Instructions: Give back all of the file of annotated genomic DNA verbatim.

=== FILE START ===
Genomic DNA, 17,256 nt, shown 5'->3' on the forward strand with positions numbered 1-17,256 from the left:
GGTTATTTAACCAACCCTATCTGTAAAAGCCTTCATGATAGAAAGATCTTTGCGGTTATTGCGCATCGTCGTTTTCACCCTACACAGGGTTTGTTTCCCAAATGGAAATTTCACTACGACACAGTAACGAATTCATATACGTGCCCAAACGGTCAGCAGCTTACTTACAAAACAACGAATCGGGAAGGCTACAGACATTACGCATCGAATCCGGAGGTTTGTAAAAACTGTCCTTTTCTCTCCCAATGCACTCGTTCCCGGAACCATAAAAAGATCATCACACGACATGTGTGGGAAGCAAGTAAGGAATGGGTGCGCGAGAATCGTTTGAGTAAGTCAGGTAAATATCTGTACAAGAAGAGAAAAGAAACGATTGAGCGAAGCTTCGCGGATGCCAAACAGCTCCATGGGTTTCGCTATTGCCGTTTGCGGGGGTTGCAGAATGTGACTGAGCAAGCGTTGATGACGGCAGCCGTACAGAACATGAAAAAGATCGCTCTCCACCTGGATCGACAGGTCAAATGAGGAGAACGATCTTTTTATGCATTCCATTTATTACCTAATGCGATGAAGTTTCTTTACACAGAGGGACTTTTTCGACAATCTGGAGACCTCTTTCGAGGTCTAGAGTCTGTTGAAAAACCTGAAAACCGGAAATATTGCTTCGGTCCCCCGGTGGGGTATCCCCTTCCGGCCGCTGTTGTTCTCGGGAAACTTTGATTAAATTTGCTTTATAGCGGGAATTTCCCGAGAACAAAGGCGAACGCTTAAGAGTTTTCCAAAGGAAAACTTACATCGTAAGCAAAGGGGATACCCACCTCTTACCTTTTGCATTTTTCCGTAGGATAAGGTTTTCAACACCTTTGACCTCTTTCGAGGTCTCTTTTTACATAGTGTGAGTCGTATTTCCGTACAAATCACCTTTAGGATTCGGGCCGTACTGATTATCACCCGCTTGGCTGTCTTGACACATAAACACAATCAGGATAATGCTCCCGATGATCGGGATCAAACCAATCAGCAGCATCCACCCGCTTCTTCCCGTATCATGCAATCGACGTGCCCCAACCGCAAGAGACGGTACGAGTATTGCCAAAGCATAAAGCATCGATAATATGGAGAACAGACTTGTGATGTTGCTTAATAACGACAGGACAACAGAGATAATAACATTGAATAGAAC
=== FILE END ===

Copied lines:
Genomic DNA, 17,256 nt, shown 5'->3' on the forward strand with positions numbered 1-17,256 from the left:
GGTTATTTAACCAACCCTATCTGTAAAAGCCTTCATGATAGAAAGATCTTTGCGGTTATTGCGCATCGTCGTTTTCACCCTACACAGGGTTTGTTTCCCAAATGGAAATTTCACTACGACACAGTAACGAATTCATATACGTGCCCAAACGGTCAGCAGCTTACTTACAAAACAACGAATCGGGAAGGCTACAGACATTACGCATCGAATCCGGAGGTTTGTAAAAACTGTCCTTTTCTCTCCCAATGCACTCGTTCCCGGAACCATAAAAAGATCATCACACGACATGTGTGGGAAGCAAGTAAGGAATGGGTGCGCGAGAATCGTTTGAGTAAGTCAGGTAAATATCTGTACAAGAAGAGAAAAGAAACGATTGAGCGAAGCTTCGCGGATGCCAAACAGCTCCATGGGTTTCGCTATTGCCGTTTGCGGGGGTTGCAGAATGTGACTGAGCAAGCGTTGATGACGGCAGCCGTACAGAACATGAAAAAGATCGCTCTCCACCTGGATCGACAGGTCAAATGAGGAGAACGATCTTTTTATGCATTCCATTTATTACCTAATGCGATGAAGTTTCTTTACACAGAGGGACTTTTTCGACAATCTGGAGACCTCTTTCGAGGTCTAGAGTCTGTTGAAAAACCTGAAAACCGGAAATATTGCTTCGGTCCCCCGGTGGGGTATCCCCTTCCGGCCGCTGTTGTTCTCGGGAAACTTTGATTAAATTTGCTTTATAGCGGGAATTTCCCGAGAACAAAGGCGAACGCTTAAGAGTTTTCCAAAGGAAAACTTACATCGTAAGCAAAGGGGATACCCACCTCTTACCTTTTGCATTTTTCCGTAGGATAAGGTTTTCAACACCTTTGACCTCTTTCGAGGTCTCTTTTTACATAGTGTGAGTCGTATTTCCGTACAAATCACCTTTAGGATTCGGGCCGTACTGATTATCACCCGCTTGGCTGTCTTGACACATAAACACAATCAGGATAATGCTCCCGATGATCGGGATCAAACCAATCAGCAGCATCCACCCGCTTCTTCCCGTATCATGCAATCGACGTGCCCCAACCGCAAGAGACGGTACGAGTATTGCCAAAGCATAAAGCATCGATAATATGGAGAACAGACTTGTGATGTTGCTTAATAACGACAGGACAACAGAGATAATAACATTGAATAGAAC